Lawn Maintenance: Your Seasonal Cheat Sheet


While the summer season is the ideal time to care for your lawn, it’s something that needs to be looked after all year round and when the weather is constantly changing it can become a tricky business.

The latest infographic from Heiton Buckley, the builders’ merchants, comes in the form of a seasonal cheat sheet that can help anyone in working out when the ideal time is to tend to certain jobs and aspects of maintaining your lawn. Using their calendar, you can find out when the optimum and recommended timings are for individual jobs such as lawn feeding, seeding, mowing and raking.

In spring, a healthy looking lawn will definitely help to compliment your booming spring garden so it’s a great time to get your lawn ready for summer. Keeping on top of mowing and feeding your lawn will help to make your grass stronger and greener.

Summer is when your lawn will really ‘shine’ and will be the centrepiece for your BBQs and gardens. Avoid cutting the grass too short during hotter weather as it may actually mean the grass will end up losing its nutrients.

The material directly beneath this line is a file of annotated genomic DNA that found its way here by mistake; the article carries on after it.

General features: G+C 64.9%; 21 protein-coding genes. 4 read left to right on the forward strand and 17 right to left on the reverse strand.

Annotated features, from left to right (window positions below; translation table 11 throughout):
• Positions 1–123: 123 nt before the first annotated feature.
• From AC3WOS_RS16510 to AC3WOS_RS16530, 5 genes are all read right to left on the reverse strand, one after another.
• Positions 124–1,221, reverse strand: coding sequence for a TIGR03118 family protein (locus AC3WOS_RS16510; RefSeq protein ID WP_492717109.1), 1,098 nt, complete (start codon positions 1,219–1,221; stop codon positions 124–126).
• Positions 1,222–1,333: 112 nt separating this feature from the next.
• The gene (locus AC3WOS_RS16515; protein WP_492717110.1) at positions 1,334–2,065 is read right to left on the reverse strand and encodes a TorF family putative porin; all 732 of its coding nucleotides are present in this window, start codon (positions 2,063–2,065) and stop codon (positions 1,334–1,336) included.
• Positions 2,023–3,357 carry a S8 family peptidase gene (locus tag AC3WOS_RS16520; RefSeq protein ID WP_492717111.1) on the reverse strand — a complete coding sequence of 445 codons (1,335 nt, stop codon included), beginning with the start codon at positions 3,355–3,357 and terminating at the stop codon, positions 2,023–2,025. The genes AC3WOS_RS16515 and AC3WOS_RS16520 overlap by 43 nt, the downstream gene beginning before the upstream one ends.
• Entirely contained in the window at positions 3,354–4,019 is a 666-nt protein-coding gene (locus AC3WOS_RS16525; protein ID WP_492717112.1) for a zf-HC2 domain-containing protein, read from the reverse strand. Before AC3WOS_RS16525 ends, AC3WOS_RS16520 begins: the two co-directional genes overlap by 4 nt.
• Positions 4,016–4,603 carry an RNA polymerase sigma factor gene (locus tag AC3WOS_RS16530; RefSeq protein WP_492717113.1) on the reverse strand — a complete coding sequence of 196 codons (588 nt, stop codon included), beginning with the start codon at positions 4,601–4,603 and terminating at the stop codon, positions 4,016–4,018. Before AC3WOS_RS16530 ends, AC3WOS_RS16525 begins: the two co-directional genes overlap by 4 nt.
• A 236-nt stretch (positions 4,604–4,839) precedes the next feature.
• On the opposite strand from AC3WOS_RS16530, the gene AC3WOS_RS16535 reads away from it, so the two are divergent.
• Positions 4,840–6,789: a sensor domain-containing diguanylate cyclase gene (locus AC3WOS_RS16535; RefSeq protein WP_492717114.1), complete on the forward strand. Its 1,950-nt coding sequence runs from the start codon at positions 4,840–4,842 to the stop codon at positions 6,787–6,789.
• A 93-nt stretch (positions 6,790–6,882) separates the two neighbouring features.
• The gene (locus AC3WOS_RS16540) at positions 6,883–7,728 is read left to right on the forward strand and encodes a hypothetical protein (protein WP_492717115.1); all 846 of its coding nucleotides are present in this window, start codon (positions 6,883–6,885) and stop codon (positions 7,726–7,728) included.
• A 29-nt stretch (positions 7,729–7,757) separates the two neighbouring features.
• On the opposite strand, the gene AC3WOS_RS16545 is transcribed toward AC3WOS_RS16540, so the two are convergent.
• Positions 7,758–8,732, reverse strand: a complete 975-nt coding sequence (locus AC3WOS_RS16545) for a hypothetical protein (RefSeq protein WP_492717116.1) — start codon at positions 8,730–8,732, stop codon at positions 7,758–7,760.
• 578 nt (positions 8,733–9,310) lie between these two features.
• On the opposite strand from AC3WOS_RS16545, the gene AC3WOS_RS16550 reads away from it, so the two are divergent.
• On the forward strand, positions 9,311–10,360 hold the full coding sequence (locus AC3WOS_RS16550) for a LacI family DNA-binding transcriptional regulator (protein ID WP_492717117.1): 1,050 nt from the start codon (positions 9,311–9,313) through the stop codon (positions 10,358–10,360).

Falling leaves during autumn may be fun, but leaving them on your lawn for too long can result in suffocating your grass. Use an autumn lawn fertiliser that is high in phosphates and potash to keep your lawn in great condition.

Winter is a quite month for lawns but there are still a few things to think about during the winter months. For example, plan ahead and get your mower serviced – beating out the spring rush.

Take a look at the infographic below to learn how you can properly maintain your lawn.


The Green Thumbs Behind This Article:

Kevin Espiritu

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5 thoughts on “Lawn Maintenance: Your Seasonal Cheat Sheet”

  1. Short grass in winter is more prone to winter mold. Nitrogen “straight urea” should be the only thing thrown down in fall. Unless a soil test proves otherwise. If your lawn is mostly kbg, overseeding or sowing is useless. Please do some research. There is so much outdated info out there that has been proven wrong or ineffective.

    • Note that this piece did not recommend mowing in the winter (and in fact, the infographic specifically advises against mowing in December, January and February).

      Fertilizing in fall depends on the grass type and the location. For instance, in areas like southern California where there is little rain and no freezing conditions, grass continues to grow throughout the winter months and may require fertilizer, especially since it’s not uncommon to have a 90-degree Christmas there.

      Kentucky bluegrass was not referenced in this piece at all, nor was overseeding or sowing on Kentucky bluegrass.

      Thanks for your input, though!

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